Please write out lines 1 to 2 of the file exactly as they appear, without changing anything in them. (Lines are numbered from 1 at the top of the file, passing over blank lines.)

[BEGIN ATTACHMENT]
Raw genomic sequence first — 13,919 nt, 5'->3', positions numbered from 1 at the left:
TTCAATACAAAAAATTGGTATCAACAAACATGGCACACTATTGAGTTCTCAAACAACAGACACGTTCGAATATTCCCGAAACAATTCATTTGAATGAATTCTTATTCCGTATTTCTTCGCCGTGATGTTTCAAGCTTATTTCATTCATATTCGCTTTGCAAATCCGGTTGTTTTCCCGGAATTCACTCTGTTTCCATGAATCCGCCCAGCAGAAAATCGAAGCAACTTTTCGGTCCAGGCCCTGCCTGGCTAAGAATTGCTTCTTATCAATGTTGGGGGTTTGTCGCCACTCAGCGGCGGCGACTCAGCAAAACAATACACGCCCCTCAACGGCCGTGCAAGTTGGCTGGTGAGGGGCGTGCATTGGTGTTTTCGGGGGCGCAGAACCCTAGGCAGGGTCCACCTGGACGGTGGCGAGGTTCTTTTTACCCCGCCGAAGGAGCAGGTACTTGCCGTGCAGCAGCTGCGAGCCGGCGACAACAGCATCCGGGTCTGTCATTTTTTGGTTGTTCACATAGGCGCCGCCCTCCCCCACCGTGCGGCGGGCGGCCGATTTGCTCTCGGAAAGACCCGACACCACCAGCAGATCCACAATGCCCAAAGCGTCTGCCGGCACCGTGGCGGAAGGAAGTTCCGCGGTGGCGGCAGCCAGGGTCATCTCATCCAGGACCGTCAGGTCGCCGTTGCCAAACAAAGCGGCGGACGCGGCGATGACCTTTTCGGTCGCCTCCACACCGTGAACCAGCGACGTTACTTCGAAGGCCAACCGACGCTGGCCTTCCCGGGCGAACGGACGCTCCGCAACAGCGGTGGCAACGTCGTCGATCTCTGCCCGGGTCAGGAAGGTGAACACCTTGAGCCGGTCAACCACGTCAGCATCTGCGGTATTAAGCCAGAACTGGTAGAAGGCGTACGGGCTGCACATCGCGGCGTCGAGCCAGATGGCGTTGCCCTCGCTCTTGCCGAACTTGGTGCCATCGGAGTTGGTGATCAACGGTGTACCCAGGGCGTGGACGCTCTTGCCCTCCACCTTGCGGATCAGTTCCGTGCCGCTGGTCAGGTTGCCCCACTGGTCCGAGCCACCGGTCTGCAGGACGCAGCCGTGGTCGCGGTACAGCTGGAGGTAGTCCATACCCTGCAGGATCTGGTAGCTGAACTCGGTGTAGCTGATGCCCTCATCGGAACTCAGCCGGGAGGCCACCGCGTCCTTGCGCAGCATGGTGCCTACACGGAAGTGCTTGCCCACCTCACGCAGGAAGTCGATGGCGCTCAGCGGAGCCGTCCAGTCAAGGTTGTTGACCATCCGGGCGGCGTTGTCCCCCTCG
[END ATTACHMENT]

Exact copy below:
Raw genomic sequence first — 13,919 nt, 5'->3', positions numbered from 1 at the left:
TTCAATACAAAAAATTGGTATCAACAAACATGGCACACTATTGAGTTCTCAAACAACAGACACGTTCGAATATTCCCGAAACAATTCATTTGAATGAATTCTTATTCCGTATTTCTTCGCCGTGATGTTTCAAGCTTATTTCATTCATATTCGCTTTGCAAATCCGGTTGTTTTCCCGGAATTCACTCTGTTTCCATGAATCCGCCCAGCAGAAAATCGAAGCAACTTTTCGGTCCAGGCCCTGCCTGGCTAAGAATTGCTTCTTATCAATGTTGGGGGTTTGTCGCCACTCAGCGGCGGCGACTCAGCAAAACAATACACGCCCCTCAACGGCCGTGCAAGTTGGCTGGTGAGGGGCGTGCATTGGTGTTTTCGGGGGCGCAGAACCCTAGGCAGGGTCCACCTGGACGGTGGCGAGGTTCTTTTTACCCCGCCGAAGGAGCAGGTACTTGCCGTGCAGCAGCTGCGAGCCGGCGACAACAGCATCCGGGTCTGTCATTTTTTGGTTGTTCACATAGGCGCCGCCCTCCCCCACCGTGCGGCGGGCGGCCGATTTGCTCTCGGAAAGACCCGACACCACCAGCAGATCCACAATGCCCAAAGCGTCTGCCGGCACCGTGGCGGAAGGAAGTTCCGCGGTGGCGGCAGCCAGGGTCATCTCATCCAGGACCGTCAGGTCGCCGTTGCCAAACAAAGCGGCGGACGCGGCGATGACCTTTTCGGTCGCCTCCACACCGTGAACCAGCGACGTTACTTCGAAGGCCAACCGACGCTGGCCTTCCCGGGCGAACGGACGCTCCGCAACAGCGGTGGCAACGTCGTCGATCTCTGCCCGGGTCAGGAAGGTGAACACCTTGAGCCGGTCAACCACGTCAGCATCTGCGGTATTAAGCCAGAACTGGTAGAAGGCGTACGGGCTGCACATCGCGGCGTCGAGCCAGATGGCGTTGCCCTCGCTCTTGCCGAACTTGGTGCCATCGGAGTTGGTGATCAACGGTGTACCCAGGGCGTGGACGCTCTTGCCCTCCACCTTGCGGATCAGTTCCGTGCCGCTGGTCAGGTTGCCCCACTGGTCCGAGCCACCGGTCTGCAGGACGCAGCCGTGGTCGCGGTACAGCTGGAGGTAGTCCATACCCTGCAGGATCTGGTAGCTGAACTCGGTGTAGCTGATGCCCTCATCGGAACTCAGCCGGGAGGCCACCGCGTCCTTGCGCAGCATGGTGCCTACACGGAAGTGCTTGCCCACCTCACGCAGGAAGTCGATGGCGCTCAGCGGAGCCGTCCAGTCAAGGTTGTTGACCATCCGGGCGGCGTTGTCCCCCTCG